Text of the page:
When you look at authors who established ‘business books’ as a significant genre within publishing, Tom Peters is the stand out. Tom’s first book took business books from the dusty part of the bookstore to the window. It showed the industry that a well written, intelligent business book can sell, and it’s never stopped selling. Tom’s contribution to the genre has lasted well over three decades:

Jack was hired by our current owner and CEO Rebecca Schwartz’s father in 1984 to run the business and computer book section of the family bookshop, just two years after the release of In Search of Excellence. His first eureka moment in bookselling came when he saw a businessperson come in during their lunch hour and buy all six copies of Tom's book off the shelf. It was then that he realized business books could be sold in bulk, a spark that would eventually move the company out of the bookshop and turn it into what it is today. So, our company owes a lot to Tom Peters. Our entire industry does.

But it goes deeper than that for Jack himself. Working in the burgeoning business book industry, which Peters helped shape even after the release of Search by barnstorming around the country spreading the good news, Jack eventually got to know Peters well.

The two first met at the book industry’s biggest trade show, BEA, in the late ’80s. Jack described the scene to us recently:
We sat down on the floor, with our backs to the wall, and talked about business books … and how to market business books, and we spent an hour-and-a-half talking. And it was just this real, immediate connection—and it lasted. 
They had both served in the military, and Peters had been in government before entering McKinsey, where he would write In Search of Excellence, and Jack appreciated that background and breadth of experience, telling me how, “He did not come, just like I did not come, from this industry.”

Perhaps that is why Tom once described In Search of Excellence as “an afterthought, the runt of the McKinsey consulting litter, a hip-pocket project that was never supposed to amount to much.” That afterthought ended up fundamentally altering the way the world approached business management.

Before Search, business literature was the domain of scholars and academics, and it was heavy on bureaucracy and bean counting. Management was meant to be scientific, everything reduced to numbers and finance. Peters and Bob Waterman insisted that business management was more about people, customers, and relationships. It focused on the humanity of the organization, a shift that would prove to be revolutionary. With the rise of the digital age and Big Data, this message is as important as ever.

Peters’ influence goes beyond that first book, or the many that would follow. He is the most recognized and renowned management consultant of all time, and has shaped management thinking more than any other person before or since. Yes, neither Jack nor Tom came from the industry, in part because it didn’t exist until they helped build it.

And Tom isn’t finished. His new book, The Excellence Dividend: Meeting the Tech Tide with Work That Wows and Jobs That Last, is coming in April, and continues his gospel that excellence is rooted in a focus on and concern for people, and that we must put people first. That message may be his most lasting contribution.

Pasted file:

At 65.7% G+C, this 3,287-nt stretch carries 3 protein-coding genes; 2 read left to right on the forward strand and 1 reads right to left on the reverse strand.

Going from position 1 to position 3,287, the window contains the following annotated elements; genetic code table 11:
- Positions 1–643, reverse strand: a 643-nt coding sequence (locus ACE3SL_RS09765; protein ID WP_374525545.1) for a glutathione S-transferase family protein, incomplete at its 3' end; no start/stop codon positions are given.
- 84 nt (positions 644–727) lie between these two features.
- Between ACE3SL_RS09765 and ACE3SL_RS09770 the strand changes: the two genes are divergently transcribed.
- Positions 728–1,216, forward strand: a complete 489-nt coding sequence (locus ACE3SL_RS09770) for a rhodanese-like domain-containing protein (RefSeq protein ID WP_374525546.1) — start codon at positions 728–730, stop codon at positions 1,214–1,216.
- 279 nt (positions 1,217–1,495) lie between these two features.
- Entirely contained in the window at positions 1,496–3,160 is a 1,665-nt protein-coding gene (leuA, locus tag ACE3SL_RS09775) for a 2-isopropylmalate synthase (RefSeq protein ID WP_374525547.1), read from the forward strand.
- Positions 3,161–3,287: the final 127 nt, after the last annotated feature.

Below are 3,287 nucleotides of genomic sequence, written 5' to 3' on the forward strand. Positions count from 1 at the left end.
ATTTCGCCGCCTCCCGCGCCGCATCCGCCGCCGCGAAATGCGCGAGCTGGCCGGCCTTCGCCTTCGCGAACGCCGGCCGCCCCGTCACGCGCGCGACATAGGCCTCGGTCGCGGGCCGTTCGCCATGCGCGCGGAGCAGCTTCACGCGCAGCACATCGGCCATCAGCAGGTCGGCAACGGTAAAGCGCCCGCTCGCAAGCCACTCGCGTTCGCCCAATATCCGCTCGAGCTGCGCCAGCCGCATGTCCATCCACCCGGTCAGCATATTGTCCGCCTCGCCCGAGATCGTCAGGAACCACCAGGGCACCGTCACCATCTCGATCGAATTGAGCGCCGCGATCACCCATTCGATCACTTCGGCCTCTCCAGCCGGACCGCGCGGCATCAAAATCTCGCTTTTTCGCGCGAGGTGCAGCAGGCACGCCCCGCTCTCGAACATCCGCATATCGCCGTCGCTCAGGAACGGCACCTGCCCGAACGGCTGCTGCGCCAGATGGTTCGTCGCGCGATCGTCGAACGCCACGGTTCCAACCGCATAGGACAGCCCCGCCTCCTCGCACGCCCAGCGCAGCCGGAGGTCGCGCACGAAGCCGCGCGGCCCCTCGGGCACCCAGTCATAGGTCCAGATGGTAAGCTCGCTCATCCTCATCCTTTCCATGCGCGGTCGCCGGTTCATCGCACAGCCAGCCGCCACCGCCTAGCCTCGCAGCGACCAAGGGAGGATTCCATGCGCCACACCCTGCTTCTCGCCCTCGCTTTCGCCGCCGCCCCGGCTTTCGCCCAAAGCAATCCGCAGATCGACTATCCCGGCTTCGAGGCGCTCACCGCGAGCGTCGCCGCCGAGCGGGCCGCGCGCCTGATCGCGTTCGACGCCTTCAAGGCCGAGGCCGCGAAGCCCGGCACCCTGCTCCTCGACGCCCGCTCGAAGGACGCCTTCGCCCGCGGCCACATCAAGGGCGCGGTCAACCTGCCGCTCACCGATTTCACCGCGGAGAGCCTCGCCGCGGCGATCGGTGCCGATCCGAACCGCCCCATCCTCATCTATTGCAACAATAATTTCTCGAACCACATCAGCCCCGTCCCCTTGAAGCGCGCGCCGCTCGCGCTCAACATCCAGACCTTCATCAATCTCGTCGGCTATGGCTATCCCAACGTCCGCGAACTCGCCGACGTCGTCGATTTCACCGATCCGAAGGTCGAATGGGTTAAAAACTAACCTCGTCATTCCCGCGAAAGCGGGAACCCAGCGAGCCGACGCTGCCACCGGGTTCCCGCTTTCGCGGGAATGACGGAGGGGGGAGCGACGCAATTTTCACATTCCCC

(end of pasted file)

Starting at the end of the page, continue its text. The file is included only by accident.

We're so pleased to be able to put Tom himself first, and look forward to seeing Jack hand him his award in person at our annual awards party and industry celebration in January.

Monday, December 11, 2017

Sometimes, you can judge a book by its cover- and be surprised by what you find! Here's 5 Christmas finds-


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If you missed Henry Bemis Books’ video sale catalogue today, no worries- we saved it for you! Here’s the link, and here’s the five books, each with a fascinating “cover” story:

King, Alexander, Mine Enemy Grows Older (Simon & Schuster, 1st ed. 5th printing, 1958). LOC 58-13170. Austrian by birth, King (1899-1965) made his way to America, where he made a complete shambles of his life before becoming a famous regular on the Tonight Show with Jack Paar, and author of a series of memoirs.


This one recounts his thirty-year drug addiction and is probably one of the funnier works in that field. It’s also unusual for having two dust jackets: one bearing one of King’s Dali-esque paintings; the other, “a conservative cover for conservative people.”


Having spent nearly sixty years under the painting, the conservative cover is in better shape. The book’s pages have yellowed. Good condition overall. Hardcover, with two! two! dust jackets. HBB price: $35 obo.


Bonus! Here’s a rare audio clip of King with Jack Paar, from the days when a guest with nothing to plug could get seventeen minutes just by being interesting:





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Van Loon, Hendrik Willem, The Arts (Simon & Schuster, 1st ed., 1937, later printing, 1939). A Dutch-American journalist, historian, children’s book author and political activist, Van Loon (1882-1944) moved- seemingly effortlessly- between genres, producing scores of books on all kinds of topics over a thirty-year period. He covered the 1905 Russian Revolution; so alienated Adolf Hitler that the dictator banned Van Loon from entering the country; and won the first Newberry Medal, for outstanding children’s literature, in 1922. Van Loon often illustrated his books, and The Arts is no exception. In this 678 page “story of Painting and Sculpture and Architecture and Music as well as all the so-called Minor Arts from the days of the caveman until the present time,” Van Loon covers the waterfront, with illustrated end papers, many four color drawings in the text, and- most interestingly- a dust jacket that folds out- double size- into a chart of important events in the history of the arts. Some front hinge separation; otherwise, good condition. HBB price: $59.95.